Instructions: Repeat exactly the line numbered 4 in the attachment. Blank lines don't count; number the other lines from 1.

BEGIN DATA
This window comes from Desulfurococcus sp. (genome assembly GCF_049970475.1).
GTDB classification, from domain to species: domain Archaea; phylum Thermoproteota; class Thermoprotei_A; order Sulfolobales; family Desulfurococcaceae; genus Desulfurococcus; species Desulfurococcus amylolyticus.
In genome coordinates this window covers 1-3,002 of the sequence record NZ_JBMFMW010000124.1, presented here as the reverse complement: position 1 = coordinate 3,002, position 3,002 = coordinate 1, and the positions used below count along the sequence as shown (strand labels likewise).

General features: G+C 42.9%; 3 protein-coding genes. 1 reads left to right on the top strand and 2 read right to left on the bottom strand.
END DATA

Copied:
General features: G+C 42.9%; 3 protein-coding genes. 1 reads left to right on the top strand and 2 read right to left on the bottom strand.